You aren’t alone if you’ve never heard of Qatar’s small capital.Nevertheless, some are already proclaiming it the “future culturalcenter of the Middle East.” Should Doha fulfill that prophecy, it willbe largely thanks to the inspiration and efforts of two people: thedaughter of Qatar’s emir, Khalifa al-Thani, the 25-year-old Duke Universityeducated Sheikha al-Mayassa bint Hamad bin Khalifa al-Thani, who has conceived and established an entire suite of museums across the Gulf city; and Roger Mandle,the man she selected to oversee them. “She may only be in her 20s,”observes Mandle, “but the emira runs on a very sophisticated level—andshe moves very quickly.”
Mandle, a self-described “dedicated globalist,” is no slouch,either. He has organized cross-cultural programs throughout a long anddistinguished career, as deputy director and chief curator at theNational Gallery in Washington, D.C., from 1988 to 1993 and aspresident of the Rhode Island School of Designfrom 1993 through July 2008. “I am interested in the impact of oneculture on another,” he says, “and right now the Middle East is themost fertile place for that.” Contributing to that “fertility” inQatar, Mandle adds, is population growth powered almost entirely byforeigners and a cultural renaissance made possible, in part, byartistic and technological advances imported from abroad.
Mandle now directs the Qatar Museum Authority (QMA), under whose umbrella the museums will be managed. The crown jewel is the newly opened Museum of Islamic Art, a shining $1.6 billion, 337,000-square-foot white limestone edifice designed by I. M. Peion a 64-acre island that was built specifically for the purpose and isreachable via a 200-foot bridge. Highlights of the collection, whichrepresents 1,200 years of Muslim art, include a 9th-century whiteearthenware bowl from Iraq and a silk carpet from Timur dating frommore than 500 years ago. Next on Mandle’s agenda: a redesign, by the2008 Pritzker-winner, Jean Nouvel, of the National Museum, which will house historical artifacts.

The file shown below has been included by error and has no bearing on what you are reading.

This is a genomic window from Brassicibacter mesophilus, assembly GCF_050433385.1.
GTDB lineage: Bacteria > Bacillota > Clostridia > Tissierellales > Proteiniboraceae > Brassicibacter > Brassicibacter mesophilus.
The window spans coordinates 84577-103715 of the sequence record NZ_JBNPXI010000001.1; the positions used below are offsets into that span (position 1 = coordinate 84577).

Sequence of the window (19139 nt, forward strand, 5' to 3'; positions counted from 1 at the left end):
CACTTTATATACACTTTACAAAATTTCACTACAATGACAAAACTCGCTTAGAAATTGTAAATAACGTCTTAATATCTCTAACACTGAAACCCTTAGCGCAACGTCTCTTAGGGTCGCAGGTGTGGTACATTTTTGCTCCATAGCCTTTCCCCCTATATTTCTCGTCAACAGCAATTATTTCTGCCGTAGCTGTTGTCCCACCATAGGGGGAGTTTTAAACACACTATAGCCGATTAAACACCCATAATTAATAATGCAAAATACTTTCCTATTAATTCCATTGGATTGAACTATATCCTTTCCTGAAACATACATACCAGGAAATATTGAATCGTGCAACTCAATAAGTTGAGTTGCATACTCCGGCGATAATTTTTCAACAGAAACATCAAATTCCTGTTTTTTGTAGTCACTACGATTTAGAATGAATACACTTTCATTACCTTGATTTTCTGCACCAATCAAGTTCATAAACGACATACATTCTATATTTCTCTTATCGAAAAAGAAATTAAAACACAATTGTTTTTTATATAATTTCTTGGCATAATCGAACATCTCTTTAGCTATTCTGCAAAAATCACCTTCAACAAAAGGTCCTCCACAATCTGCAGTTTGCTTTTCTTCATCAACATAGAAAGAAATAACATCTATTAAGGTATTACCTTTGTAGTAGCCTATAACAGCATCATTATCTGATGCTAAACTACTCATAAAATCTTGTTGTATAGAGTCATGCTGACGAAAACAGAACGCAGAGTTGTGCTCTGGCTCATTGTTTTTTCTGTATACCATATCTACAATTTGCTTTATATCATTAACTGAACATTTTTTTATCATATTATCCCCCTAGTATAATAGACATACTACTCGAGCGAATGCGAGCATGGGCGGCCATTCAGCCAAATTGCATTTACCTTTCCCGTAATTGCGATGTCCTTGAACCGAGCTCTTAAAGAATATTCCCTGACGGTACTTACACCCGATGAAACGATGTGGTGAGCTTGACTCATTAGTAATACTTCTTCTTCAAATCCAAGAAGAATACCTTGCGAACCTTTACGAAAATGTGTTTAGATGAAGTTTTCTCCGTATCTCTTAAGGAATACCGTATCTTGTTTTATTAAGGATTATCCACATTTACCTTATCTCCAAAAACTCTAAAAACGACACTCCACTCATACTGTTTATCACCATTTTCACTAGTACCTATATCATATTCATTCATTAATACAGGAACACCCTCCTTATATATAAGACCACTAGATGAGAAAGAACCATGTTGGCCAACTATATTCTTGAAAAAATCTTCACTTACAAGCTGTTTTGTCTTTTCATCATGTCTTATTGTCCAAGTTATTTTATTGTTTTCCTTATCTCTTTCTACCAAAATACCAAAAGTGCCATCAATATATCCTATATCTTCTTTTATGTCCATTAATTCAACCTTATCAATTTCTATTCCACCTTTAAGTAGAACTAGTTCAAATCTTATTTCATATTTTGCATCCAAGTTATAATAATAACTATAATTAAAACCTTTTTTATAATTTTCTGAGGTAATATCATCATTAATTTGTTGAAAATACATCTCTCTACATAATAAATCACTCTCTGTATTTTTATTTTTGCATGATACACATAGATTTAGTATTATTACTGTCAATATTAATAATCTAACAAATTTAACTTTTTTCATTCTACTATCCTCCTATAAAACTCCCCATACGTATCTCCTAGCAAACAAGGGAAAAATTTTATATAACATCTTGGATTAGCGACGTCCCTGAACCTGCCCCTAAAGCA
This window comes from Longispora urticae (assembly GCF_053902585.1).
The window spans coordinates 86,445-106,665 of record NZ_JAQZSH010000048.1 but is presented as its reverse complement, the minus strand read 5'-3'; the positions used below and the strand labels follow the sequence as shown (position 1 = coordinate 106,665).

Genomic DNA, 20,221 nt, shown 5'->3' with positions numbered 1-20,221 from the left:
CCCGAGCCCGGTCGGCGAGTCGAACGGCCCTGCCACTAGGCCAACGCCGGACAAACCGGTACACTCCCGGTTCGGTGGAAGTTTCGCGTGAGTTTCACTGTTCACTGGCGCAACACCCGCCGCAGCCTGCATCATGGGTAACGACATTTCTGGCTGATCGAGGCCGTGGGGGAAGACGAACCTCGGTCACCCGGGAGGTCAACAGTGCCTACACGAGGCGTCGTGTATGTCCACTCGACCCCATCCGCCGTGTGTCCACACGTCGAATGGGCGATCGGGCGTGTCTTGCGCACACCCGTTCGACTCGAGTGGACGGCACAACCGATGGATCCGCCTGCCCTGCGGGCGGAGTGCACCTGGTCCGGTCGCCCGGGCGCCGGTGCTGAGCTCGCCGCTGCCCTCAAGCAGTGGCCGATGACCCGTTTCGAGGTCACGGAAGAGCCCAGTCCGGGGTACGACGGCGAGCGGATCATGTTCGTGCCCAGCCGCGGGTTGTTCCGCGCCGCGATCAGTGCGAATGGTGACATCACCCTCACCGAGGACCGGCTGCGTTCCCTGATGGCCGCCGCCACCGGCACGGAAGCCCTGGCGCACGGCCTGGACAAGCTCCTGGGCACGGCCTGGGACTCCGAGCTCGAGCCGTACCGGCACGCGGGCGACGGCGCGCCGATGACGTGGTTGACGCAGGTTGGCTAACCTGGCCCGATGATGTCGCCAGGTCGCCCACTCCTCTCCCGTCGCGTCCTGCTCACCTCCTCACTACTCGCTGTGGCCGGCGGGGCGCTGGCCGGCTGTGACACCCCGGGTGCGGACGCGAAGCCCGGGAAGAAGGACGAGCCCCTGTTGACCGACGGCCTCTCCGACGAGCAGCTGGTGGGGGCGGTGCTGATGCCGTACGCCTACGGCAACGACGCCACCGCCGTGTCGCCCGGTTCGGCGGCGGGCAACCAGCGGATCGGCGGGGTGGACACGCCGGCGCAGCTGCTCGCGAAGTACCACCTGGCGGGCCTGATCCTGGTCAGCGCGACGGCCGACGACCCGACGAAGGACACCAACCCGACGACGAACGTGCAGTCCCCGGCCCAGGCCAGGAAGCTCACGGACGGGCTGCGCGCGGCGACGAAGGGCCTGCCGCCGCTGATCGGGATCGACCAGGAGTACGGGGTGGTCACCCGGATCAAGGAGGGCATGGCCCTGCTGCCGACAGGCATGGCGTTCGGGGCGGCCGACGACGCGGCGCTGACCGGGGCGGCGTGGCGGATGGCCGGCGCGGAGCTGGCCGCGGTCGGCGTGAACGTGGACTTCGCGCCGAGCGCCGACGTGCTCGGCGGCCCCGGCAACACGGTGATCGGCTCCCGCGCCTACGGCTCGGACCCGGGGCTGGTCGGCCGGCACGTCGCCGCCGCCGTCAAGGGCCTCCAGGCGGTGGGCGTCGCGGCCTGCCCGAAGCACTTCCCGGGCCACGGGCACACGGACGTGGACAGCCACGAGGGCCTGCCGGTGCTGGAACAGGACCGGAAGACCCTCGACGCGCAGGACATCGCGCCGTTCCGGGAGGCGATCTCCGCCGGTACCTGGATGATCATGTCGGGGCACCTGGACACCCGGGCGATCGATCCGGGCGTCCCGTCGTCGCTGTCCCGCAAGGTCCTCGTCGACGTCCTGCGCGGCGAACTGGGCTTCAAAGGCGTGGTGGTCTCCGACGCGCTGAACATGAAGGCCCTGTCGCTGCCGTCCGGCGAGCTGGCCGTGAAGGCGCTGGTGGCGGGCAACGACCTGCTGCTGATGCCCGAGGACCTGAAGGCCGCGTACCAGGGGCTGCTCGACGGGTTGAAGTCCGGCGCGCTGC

Unlike the Louvre and the Guggenheim in Abu Dhabi,which borrow or rent their offerings, Doha’s museums exhibit mainlytheir own holdings, culled from the emir’s family collection. The QMAprojects are further distinguished by their commitment to educationalprograms—some planned in coordination with the international Arabicbroadcasting network Al-Jazeera, which is headquartered in Doha—and tothe latest technology, aimed at maximizing visitor engagement with thedisplays.
Tiny Qatar, only slightly larger than Connecticut, seems an unlikelylocation for such a grand project, which Mandle frequently describes as“building a Smithsonianfrom the sand up.” But though small in area, the country is large inresources: Qatar’s substantial natural-gas reserves have made itpossible for the royal family to purchase just about everything itwants for its personal collection, frequently outbidding institutionslike the Metropolitan for both Islamic and Western art. It was the al-Thanis—perhaps influenced by Mayassa—who bought Damien Hirsts Lullaby Spring last May for the record price of $19.2 million, and rumor has it they were also responsible for the $72.8 million purchase of Mark Rothkos White Center, consigned by David Rockefeller, the year before.
Such riches, especially combined with expertise and determination, maywell allow Mandle and the emira to achieve the goal they’ve setthemselves: to, as Mandle puts it, “reinvent museums for the 21stcentury.”
"Roger Mandle" originally appeared in the December 2008 issue of Art+Auction. For a complete list of articles from this issue available on ARTINFO, see Art+Auction's December 2008 Table of Contents.